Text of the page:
What an odd thing it is to lack a sense that most people take for granted. I can get lost anywhere. When navigating in a new setting, to get back from where I was requires that I memorize a string of left/right directions and/or visual cues. When I am at someone’s house for the first time, I risk horrible embarrassment when they find me wandering the wrong way down the hall, attempting to navigate my return from the bathroom.
I didn’t give this quirk a lot of thought when I was a kid. I just simply believed people when they told me I was dumb. I was lucky enough to spend my early driving years in a small town. But even there, in a town of 40,000 people, built on a North/South East/West grid, I occasionally got lost.
When I moved to Albuquerque for another failed attempt at institutionally organized education, finding my way around took a lot of effort. I memorized the names and order of the streets. I was helped enormously by the landscape. The big mountains were always in the east, the small ones (that looked like giant pimples on the mesa) were always in the west. But in the dark, all bets were off. I took a wrong turn one night and spent an hour trying to find my way out of a mazelike subdivision of identical stucco houses.
When I moved to Durango, CO with my husband, I had no problem. The day we arrived he drove me to the top of the mountain (in the east) to behold the little city laid out before us. I saw all of its features in relation to one another. From that point on I always knew where I was. Driving back to town from rural mountain locations at night would have been a problem except that I never did that. In those situations I was with my husband. He could find his way to and from anywhere. It did not occur to me that I lacked something. I was simply astounded by his magical intuition. When my sons were old enough to self-transport, I discovered they possessed the same magic.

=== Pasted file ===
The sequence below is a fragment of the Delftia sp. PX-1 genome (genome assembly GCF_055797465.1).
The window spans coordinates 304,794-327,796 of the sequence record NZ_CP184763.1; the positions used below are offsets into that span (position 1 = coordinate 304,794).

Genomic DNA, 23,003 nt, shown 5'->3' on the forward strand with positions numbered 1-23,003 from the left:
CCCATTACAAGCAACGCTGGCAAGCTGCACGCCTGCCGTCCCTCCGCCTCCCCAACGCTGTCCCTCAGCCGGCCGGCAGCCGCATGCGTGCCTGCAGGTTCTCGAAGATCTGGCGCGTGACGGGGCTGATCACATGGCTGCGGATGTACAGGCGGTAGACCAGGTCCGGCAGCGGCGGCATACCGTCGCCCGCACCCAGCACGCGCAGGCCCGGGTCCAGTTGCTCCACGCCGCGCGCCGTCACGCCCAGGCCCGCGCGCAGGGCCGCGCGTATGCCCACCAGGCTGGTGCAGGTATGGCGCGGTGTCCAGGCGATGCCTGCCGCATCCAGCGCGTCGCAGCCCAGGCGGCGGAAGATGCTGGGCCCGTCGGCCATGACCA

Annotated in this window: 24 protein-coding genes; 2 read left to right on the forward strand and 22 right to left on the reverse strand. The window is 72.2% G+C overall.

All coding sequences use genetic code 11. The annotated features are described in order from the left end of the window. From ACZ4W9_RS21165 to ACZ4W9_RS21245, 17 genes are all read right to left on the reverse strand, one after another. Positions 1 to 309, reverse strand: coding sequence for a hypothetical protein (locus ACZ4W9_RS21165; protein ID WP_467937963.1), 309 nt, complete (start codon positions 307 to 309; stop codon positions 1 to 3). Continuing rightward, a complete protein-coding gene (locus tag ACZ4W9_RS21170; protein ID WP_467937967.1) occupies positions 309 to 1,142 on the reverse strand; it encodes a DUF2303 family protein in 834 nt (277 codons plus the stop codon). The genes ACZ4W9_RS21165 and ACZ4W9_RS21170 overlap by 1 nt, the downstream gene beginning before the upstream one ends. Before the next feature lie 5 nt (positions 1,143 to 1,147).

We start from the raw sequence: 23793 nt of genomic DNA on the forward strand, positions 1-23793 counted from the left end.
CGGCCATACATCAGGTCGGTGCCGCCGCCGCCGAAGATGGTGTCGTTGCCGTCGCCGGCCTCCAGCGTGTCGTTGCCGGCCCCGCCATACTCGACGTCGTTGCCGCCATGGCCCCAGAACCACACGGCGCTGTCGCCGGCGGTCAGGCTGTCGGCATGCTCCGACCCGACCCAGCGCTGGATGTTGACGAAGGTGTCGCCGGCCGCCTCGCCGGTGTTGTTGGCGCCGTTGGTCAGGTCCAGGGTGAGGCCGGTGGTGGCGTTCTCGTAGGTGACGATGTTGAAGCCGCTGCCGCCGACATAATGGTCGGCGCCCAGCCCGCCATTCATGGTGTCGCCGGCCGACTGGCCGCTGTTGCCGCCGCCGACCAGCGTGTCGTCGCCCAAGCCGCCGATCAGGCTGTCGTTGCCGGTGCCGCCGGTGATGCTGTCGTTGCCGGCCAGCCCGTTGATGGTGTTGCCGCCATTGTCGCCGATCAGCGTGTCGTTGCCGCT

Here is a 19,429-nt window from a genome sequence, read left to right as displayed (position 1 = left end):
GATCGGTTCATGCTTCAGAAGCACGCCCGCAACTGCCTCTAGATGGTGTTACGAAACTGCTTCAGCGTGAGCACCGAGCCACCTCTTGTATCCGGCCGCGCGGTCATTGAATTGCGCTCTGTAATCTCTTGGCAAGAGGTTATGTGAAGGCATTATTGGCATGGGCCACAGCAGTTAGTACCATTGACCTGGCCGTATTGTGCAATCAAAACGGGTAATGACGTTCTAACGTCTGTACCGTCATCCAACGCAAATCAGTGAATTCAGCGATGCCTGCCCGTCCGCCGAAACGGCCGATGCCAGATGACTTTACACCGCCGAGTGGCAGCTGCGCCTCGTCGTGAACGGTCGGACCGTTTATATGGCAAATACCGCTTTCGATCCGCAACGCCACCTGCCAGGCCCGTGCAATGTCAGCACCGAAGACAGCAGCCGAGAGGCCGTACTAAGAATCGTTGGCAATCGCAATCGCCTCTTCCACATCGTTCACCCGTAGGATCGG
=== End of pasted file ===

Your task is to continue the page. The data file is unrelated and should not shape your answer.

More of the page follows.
I was in my thirties before I studied this phenomenon and came to the conclusion that I seriously lacked something that the majority of humans took for granted. Of course, I wondered why. No one else in my family of origin suffered from this lack.
I made two educated guesses as to what was wrong with me.
Educated guess number one:
Odd brain wiring. I hypothesized the part of my brain that made me ridiculously creative had commandeered a swath of synapses and connections that normal people used for finding their way around.
Educated guess number two.
I am very near-sighted. I was nine years old before I was able to convince my parents I needed glasses. Maybe, while I was stumbling around blind, the wiring connections for sense of direction missed their developmental window of opportunity.
Only recently did I come across literature that linked my lack of a sense of direction to my extreme sensitivity. This makes me feel better, oddly. Having several symptoms lumped together under one diagnosis has the comforting effect of seeming like there are fewer things wrong with me than I thought.
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